Research News & Features

Following are news releases, features and updates about research at NASA's Goddard Institute for Space Studies written by NASA news services, GISS personnel, and affiliated offices.

GISS Scientists Select Best Institute Paper of 2023

Image of journal paper first page

Scientists at NASA/GISS have voted the journal article “Atmospheric Response to a Collapse of the North Atlantic Circulation Under a Mid-Range Future Climate Scenario” by Clara Orbe et al. as the top work among the research publications by institute staff published in 2023.
(2024-05-06)

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Jennifer Krottinger: Designing Ways to Serve

Photo of Jennifer Krottinger

At NASA’s Goddard Institute for Space Studies in New York City, Jennifer Krottinger pairs her artistic vision with a passion for public service.
(2024-03-05)

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Can Volcanic Super Eruptions Lead to Major Cooling? Study Suggests No

Satellite photo of Mount Etna erupting in 2002

New research suggests that sunlight-blocking particles from an extreme eruption would not cool surface temperatures on Earth as severely as previously estimated.
(2024-03-01)

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NASA Launches New Climate Mission to Study Ocean, Atmosphere

Photo of the rocket carrying PACE lifting off the launch pad

NASA’s PACE satellite mission to study ocean health, air quality, and the effects of a changing climate for the benefit of humanity launched successfully into orbit at 1:33 a.m. EST, Thursday, February 8.
(2024-02-08)

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NASA Analysis Confirms 2023 as Warmest Year on Record

Line plot of global temperature anomalies showing the curve for months of 2023 overlying curves of previous years

Earth's average surface temperature in 2023 was the warmest on record, according to an analysis by NASA. Global temperatures last year were around 1.2°C above the 1851-1980 baseline.
(2024-01-12)

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Five Factors to Explain the Record Heat in 2023

Screen capture from an animation showing the rise of CO2 in Earth;s atmosphere over the past century and how the gas circulates around the globe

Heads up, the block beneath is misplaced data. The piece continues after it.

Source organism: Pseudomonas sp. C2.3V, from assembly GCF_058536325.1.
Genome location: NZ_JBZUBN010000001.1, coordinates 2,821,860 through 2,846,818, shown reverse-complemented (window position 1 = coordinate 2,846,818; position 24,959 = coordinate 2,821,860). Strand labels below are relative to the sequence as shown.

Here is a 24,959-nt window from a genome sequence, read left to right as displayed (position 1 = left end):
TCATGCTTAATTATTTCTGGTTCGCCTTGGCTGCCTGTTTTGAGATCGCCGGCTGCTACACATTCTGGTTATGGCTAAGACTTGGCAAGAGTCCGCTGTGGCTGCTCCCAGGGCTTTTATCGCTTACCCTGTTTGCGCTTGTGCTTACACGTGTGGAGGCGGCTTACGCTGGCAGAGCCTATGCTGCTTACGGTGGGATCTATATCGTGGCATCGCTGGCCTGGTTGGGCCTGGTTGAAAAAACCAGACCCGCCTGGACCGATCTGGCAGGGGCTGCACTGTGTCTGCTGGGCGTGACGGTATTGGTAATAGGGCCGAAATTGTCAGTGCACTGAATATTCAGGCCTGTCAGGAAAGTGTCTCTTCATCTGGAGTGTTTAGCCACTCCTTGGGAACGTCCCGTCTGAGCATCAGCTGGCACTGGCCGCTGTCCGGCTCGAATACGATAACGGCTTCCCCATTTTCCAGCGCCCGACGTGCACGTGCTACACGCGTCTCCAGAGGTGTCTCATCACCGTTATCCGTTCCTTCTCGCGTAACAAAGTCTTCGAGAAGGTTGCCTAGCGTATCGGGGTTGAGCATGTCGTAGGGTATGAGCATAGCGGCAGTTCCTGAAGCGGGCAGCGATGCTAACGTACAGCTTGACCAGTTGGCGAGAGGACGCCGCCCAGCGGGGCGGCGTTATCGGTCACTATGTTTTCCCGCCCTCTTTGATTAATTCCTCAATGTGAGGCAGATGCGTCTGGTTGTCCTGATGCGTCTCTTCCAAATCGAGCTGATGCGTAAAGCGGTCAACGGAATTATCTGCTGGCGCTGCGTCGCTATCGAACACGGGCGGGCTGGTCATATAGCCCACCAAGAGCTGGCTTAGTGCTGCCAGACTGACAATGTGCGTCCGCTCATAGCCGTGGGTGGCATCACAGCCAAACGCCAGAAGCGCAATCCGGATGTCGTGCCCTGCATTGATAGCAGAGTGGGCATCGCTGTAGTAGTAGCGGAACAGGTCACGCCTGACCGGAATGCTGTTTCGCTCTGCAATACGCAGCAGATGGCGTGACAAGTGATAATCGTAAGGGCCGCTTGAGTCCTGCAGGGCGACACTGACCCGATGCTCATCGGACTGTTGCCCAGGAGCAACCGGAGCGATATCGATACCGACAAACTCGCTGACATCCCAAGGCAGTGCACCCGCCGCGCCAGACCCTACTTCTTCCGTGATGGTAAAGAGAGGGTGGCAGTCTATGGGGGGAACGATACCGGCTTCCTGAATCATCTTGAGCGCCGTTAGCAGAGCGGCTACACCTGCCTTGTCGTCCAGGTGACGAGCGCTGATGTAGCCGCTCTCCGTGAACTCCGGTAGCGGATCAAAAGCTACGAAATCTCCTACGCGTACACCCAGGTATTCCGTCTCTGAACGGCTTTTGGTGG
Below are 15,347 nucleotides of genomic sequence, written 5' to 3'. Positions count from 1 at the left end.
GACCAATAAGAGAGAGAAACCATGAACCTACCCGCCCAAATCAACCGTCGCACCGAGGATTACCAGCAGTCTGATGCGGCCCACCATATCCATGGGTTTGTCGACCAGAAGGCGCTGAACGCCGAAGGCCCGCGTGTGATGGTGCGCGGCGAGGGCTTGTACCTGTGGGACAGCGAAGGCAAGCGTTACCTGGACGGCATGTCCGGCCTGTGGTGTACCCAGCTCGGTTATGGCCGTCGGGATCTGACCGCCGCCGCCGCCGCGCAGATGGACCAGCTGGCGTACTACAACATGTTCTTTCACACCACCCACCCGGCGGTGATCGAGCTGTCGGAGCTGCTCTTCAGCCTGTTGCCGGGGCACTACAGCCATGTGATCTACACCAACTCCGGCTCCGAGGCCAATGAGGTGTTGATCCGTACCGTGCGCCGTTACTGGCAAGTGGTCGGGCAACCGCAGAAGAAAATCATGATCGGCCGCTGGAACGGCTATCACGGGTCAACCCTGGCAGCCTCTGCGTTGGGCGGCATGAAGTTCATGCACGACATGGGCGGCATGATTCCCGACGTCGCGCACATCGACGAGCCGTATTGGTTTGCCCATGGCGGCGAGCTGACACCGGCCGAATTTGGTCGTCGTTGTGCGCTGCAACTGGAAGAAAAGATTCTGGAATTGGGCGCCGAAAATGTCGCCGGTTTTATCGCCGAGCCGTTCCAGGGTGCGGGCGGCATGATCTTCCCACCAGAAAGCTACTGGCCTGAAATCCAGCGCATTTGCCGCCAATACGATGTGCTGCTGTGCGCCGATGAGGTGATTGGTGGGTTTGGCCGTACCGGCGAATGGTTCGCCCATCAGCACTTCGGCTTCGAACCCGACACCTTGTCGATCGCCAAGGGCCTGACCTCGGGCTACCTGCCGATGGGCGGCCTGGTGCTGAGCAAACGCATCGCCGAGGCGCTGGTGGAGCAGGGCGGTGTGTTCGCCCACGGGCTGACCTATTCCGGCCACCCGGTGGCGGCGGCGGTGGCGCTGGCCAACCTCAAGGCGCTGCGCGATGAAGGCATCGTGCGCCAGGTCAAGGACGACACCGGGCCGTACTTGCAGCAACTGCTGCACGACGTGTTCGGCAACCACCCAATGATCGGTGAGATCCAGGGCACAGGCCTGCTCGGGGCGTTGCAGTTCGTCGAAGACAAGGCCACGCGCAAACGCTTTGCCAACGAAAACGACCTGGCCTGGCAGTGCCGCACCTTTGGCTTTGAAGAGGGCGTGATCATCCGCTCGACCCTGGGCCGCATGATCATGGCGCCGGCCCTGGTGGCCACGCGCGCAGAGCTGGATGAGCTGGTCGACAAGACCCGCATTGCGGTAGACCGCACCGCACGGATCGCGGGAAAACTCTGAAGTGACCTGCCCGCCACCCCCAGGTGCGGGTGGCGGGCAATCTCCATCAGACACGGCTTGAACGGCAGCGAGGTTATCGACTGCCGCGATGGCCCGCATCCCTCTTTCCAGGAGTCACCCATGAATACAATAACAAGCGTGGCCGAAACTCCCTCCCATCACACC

NASA announced that 2023 was the hottest year on record. What caused the year to be so hot? Here is a breakdown of the primary factors that scientists considered.
(2024-01-13)

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New NASA Satellite To Unravel Mysteries About Clouds, Aerosols

Colorful satellite image of clouds over the ocean.

NASA’s upcoming PACE mission will offer important insights on airborne particles of sea salt, smoke, human-made pollutants, and dust by observing how they interact with light.
(2023-12-12)

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How NASA Deepened Our Understanding of Earth in 2023

Sample frame from an animation of ocean currents

In 2023, the NASA Center for Climate Simulation and NASA Science Managed Cloud Environment provided computing resources to enable research and accelerate scientific discoveries that deepen our understanding of Earth and better prepare for its changing climates.
(2023-12-05)

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September 2023 Temperature Data Shows Continued Record Warming

Line plots of the monthly global temperature anomaly showing that recent months have experienced record warmth, with September 1983 the largest anomaly yet recorded.

Continuing the temperature trend from this summer, September 2023 was the hottest September on record, according to scientists at NASA’s Goddard Institute for Space Studies.
(2023-10-13)

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Indonesian Fires Return in 2023

Satellite image of smoke rising from fires on Borneo

After several years of comparatively quiet fire seasons, Indonesia saw the return of intense, smoky fires in 2023. The blazes have been exacerbated by dry conditions made worse by the return of El Niño.
(2023-10-07)

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NASA Announces Summer 2023 Hottest on Record

This map shows monthly temperature anomalies measure from 1880 to August 2023 measured with respect to a the baseline period 1951-1980.

Summer of 2023 was Earth's hottest since global records began in 1880, according to scientists at NASA's Goddard Institute of Space Studies.
(2023-09-14)

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The Ocean Has a Fever

Partial global map showing sea surface temperature anomalies on Aug 21, 2023

Decades of gradual warming due to human-caused climate change and an El Niño in the Pacific Ocean nudged global sea surface temperatures to record levels in 2023.
(2023-08-25)

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